???By 2016 your tenants can demand energy efficiency improvements to your properties.

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  • #16
    Landlords may apply for a Green Deal during void periods, as the electricity bill will be in their name at that point. So even if you have a tenant unwilling to play ball (I don't know why as the ides is that their bills get cheaper) you should get opportunities to act between now and 2018. ECO subsidy will support the installation of solid wall insulation, so, theartfullodger, you should have no problem getting your properties up to the desired standard (as long as not in conservation area or listed building?). I would suggest that you should act on this as soon as possible, as the early adopters to the Green Deal scheme will get juicy cash backs.

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    • #17
      theartfullodger Post #5,

      Since 2008 an EPC has been required for all properties but there has been no minimum standard, since this means quality is not an issue there has been a race to the bottom in terms of cost.

      The EPC assessment software is designed so that if accurate details of boiler efficiency and wall build-ups etc can't be obtained the assessor can tick a box to use a standard value, so as not to give credit where it is not due this standard value is the worst feasibly possible. Unfortunately this means that to save time (and cost!) an assessor can tick the box for "a standard boiler" or a "standard wall" etc. This will generate an EPC (all that has been required for several years), but it really only gives a "this building is no worse than x rating" rather than a true rating.

      The problem described above is compounded by the fact that no previous experience in construction or qualifications are required to become an EPC assessor. Cheaper, less qualified and generally less experienced assessors will rely on the standard tickbox values heavily and so churn out artificially low ratings.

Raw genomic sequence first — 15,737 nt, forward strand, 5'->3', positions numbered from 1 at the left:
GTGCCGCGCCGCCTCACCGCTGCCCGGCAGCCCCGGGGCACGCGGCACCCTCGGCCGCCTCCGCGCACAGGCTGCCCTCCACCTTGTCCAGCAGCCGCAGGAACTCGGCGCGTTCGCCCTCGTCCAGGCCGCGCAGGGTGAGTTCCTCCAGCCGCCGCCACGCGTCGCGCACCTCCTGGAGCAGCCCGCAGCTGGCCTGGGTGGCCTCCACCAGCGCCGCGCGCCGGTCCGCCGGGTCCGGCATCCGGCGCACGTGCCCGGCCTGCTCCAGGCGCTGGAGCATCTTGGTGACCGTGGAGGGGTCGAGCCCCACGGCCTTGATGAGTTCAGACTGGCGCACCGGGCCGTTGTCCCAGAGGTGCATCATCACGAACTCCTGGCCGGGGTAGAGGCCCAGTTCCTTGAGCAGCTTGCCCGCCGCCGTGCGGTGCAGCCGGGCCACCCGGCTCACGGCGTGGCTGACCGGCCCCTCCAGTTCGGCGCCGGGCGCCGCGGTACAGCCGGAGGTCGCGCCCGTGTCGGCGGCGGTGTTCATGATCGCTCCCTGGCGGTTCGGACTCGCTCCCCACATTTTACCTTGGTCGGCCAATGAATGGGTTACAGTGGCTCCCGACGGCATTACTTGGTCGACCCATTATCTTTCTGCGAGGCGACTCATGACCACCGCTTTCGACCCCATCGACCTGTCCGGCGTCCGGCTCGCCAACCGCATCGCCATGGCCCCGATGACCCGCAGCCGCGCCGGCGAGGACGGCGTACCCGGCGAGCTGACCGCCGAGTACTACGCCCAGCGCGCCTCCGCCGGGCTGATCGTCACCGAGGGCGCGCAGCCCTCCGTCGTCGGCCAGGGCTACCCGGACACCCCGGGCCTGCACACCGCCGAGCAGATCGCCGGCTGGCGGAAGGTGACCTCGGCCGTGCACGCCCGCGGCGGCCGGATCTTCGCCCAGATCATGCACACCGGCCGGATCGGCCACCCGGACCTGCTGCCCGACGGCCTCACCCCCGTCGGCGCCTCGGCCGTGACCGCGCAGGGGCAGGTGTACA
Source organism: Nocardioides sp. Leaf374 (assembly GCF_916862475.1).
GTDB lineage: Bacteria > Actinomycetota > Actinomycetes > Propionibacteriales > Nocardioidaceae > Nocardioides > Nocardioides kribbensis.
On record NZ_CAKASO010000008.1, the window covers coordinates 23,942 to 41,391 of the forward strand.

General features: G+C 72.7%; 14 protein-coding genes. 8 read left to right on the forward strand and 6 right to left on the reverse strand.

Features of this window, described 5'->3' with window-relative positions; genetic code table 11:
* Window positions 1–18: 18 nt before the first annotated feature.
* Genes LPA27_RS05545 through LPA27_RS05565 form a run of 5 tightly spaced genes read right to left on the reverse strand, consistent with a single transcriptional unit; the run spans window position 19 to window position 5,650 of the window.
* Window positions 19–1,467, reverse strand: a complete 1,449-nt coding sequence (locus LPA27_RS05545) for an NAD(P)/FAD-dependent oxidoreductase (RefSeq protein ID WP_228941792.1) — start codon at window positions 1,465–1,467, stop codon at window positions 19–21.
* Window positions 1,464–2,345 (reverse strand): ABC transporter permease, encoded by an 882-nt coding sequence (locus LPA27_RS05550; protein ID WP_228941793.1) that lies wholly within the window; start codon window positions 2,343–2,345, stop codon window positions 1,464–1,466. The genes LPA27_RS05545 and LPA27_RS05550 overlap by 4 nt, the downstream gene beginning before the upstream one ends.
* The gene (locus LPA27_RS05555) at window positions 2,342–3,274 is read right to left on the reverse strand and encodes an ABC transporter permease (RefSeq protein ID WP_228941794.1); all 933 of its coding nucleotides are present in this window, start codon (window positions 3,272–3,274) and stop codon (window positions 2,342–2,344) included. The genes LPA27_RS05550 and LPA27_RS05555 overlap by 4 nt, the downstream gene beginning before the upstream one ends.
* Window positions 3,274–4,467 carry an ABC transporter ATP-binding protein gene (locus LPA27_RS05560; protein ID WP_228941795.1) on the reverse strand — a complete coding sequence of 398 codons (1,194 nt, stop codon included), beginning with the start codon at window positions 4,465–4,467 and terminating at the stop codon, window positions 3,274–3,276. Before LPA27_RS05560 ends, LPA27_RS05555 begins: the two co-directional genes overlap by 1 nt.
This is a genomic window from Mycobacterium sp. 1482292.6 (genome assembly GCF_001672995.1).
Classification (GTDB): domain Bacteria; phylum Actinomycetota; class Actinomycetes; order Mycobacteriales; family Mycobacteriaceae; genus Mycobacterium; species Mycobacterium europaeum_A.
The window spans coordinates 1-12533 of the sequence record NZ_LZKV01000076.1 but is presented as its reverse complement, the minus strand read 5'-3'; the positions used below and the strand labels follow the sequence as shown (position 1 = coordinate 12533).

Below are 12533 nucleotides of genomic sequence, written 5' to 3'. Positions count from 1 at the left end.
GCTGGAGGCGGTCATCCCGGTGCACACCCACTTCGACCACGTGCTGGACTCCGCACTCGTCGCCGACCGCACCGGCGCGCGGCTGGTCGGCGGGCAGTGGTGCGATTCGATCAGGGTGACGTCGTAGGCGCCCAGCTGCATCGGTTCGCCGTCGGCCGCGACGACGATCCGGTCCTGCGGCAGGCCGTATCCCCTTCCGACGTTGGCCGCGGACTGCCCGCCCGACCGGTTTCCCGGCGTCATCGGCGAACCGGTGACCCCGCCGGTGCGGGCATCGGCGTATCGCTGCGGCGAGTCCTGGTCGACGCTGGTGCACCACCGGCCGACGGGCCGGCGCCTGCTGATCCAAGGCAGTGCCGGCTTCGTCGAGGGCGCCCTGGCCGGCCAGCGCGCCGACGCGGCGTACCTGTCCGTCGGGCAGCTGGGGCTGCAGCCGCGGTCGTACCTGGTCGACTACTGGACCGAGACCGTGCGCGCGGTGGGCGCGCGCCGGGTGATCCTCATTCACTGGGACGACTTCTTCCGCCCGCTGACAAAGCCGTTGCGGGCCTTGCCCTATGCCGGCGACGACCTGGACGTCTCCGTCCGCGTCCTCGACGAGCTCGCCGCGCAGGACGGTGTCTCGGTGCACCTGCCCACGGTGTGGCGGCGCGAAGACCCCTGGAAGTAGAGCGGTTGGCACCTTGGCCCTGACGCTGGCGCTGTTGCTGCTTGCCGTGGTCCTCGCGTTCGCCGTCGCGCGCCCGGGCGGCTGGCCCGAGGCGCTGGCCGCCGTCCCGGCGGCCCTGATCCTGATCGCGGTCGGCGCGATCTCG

Another thing to consider is that an EPC is valid for 10 years... but the criteria which EPCs are calculated against moves forward with Part L building regulations which are revised every 3-4 years. If you have your property assessed now (pre April and the new building regs) you will get a higher rating than if you have the assessment after, leave it until the last minute and you will get a far lower rating and loose out on several years of breathing space.

      Minimum requirements for domestic EPCs are 2016, non-domestic EPCs 2018. I am not a lawyer but my understanding is that the Act has been passed (minimum EPC no later than these dates), but the specific regulation has not yet been writen (what the minimum will be, exactly when, what will be the penalties etc).

      The only loop hole apparent (at least until the regulation is penned) is to agree a very long lease or maybe rely on a rolling arrangement so no new lease is required?... it is only new leases which require an EPC. Keep in mind your lender may demand you meet the minimum EPC anyway to preserve asset value...

      There will probably be a mechanism that protects the rights of tenants to stay but stops the collection of rent or at least takes a chunk of that money until the standard is met.

      For an idea of price you should pay for an EPC consider how long it would take for a tradesman to measure, inspect and research your property. For a 2-3 bed property, about an hour? Input the data, an hour? There is agovernment lodgement fee of about £15 I think? Add travel time and expenses.... £50 is clearly not enough for an accurate assessment.

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